As an intensive care consultant, the risk of “burnout” is ever present. Everyday, I will deliver devastating news to families when they least expect it. I will often make life changing decisions with limited information in a time critical manner. I will have passionate debates with other medical specialties over what is best for patients. However, I do not believe that these are the most important precipitants to my potential future burnout. It is the calm research meeting, with coffee and pastries provided, starting at 10am on Thursday that will be my downfall. That is because Thursday is my day off, yet I will be in work.
In the past four weeks I have spoken at three public engagement events, travelled to London twice to speak at medical conferences, attended intensive care planning meetings with government representatives, taught undergraduate and postgraduates on multiple occasions, and discussed links with industry with a local innovation hub.
I have done all of this because I enjoy it and because it is important to me and to others. However, I have done much of it in my “free time” for no cost, even though I have often incurred costs myself financially, physically, and psychologically.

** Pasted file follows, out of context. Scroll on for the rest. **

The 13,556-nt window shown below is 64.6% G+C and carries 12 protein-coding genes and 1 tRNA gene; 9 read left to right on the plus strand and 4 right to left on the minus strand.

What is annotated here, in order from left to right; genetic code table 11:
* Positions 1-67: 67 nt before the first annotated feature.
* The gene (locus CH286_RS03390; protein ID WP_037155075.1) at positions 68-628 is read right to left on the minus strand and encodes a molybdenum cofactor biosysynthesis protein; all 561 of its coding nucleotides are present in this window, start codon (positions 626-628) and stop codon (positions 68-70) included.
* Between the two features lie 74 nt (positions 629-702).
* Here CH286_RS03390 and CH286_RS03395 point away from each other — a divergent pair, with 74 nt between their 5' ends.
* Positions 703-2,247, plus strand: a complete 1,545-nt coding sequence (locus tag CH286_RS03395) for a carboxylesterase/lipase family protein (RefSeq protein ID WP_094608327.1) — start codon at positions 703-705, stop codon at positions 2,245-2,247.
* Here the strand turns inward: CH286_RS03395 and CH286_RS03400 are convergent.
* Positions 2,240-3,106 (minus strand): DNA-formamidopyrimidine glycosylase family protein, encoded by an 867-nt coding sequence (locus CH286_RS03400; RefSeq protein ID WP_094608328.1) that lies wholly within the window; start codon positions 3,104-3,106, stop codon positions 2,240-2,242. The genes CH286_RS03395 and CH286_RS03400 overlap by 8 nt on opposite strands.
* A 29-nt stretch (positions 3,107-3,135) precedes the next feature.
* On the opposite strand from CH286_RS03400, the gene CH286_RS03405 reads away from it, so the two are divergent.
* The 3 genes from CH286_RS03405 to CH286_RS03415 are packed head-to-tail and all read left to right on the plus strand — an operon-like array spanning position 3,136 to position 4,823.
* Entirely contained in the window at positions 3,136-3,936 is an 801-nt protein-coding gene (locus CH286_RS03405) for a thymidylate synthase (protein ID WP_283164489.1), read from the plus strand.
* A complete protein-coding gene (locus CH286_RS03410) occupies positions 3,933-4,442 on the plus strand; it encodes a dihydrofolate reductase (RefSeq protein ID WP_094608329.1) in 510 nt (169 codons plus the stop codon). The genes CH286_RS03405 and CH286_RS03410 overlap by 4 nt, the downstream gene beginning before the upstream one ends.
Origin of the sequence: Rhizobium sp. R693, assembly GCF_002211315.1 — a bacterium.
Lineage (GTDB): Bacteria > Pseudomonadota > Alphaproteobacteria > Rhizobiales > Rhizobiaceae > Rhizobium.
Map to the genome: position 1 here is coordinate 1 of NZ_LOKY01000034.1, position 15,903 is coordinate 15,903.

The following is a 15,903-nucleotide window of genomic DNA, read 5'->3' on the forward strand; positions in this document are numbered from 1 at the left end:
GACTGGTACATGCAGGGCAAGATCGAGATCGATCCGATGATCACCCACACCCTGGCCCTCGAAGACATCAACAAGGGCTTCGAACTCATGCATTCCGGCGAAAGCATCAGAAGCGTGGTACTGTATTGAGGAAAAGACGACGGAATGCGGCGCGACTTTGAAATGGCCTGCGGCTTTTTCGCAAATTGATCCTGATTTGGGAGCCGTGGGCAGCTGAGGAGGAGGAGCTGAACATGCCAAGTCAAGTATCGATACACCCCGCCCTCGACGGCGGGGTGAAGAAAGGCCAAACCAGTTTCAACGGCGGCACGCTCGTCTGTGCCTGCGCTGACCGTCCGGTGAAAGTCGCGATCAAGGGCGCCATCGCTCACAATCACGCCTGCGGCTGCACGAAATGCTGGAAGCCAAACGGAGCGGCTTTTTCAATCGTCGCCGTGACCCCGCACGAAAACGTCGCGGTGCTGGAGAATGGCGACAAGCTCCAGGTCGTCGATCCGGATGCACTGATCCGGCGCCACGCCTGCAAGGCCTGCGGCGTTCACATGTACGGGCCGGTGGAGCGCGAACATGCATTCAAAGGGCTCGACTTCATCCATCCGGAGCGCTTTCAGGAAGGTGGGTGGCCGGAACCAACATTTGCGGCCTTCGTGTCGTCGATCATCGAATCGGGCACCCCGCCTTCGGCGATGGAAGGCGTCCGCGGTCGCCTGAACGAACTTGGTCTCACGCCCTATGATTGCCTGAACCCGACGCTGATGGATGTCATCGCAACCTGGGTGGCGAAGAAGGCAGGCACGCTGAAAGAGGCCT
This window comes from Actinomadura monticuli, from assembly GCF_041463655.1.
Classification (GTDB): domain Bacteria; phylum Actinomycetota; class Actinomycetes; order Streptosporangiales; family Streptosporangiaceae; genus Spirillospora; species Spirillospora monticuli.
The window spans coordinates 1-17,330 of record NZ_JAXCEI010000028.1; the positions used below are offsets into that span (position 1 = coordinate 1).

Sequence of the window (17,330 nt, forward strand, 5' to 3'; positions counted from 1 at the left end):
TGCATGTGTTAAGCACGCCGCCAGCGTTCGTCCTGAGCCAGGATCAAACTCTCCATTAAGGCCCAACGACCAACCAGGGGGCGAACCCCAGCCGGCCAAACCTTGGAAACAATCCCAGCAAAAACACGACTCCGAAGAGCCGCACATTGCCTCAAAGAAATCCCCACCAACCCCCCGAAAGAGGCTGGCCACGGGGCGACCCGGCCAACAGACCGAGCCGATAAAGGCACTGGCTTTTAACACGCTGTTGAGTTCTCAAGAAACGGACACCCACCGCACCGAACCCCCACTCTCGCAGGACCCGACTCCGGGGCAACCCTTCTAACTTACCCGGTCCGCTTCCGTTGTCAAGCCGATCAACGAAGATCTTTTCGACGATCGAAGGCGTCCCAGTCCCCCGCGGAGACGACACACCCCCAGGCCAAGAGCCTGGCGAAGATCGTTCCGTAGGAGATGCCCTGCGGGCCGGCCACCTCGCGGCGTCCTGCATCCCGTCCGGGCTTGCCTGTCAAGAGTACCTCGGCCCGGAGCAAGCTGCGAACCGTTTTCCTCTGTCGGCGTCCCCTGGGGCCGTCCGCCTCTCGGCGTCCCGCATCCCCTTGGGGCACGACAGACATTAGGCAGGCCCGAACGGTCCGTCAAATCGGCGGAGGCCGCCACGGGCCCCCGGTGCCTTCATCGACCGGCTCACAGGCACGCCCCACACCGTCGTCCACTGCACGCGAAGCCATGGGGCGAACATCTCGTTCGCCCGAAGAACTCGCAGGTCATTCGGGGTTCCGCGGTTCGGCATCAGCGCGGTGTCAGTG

Those involved in research have an additional non-remunerated part of their work life. The design, conduct, analysis, and publication of medical research is a hugely time and life consuming process. The desired outcome, alongside improved patient care, is often a paper published in a respected journal. That same journal that is a corporate entity, profiting from the publication of work and time effectively “donated” by highly skilled professionals. Again, viewed from the outside, this is a very bizarre situation.
To be clear, I do not want additional money to do these tasks. What I would love is time to do these. In few other industries would a highly skilled, highly trained professional with a full time demanding job, be asked to provide such expertise with little or no expectation to be “paid” either in financial terms or with time. Yet in medicine, it is par for the course. While this may in some ways be a good thing, I think that it does contribute to the phenomenon of burnout and is a topic worthy of exposure and further debate.
Matt Morgan is an intensive care consultant, scientist, computer programmer, teacher and geek interested in machine learning, medical education and public engagement. @dr_mattmorgan
Competing interests: I have spoken at a number of education events for which standard travel expenses have been reimbursed. I received a research grant from Heath Research Wales and the Medical Research Council in 2016. I am paid as the lead clinical editor for BMJ’s onExamination.
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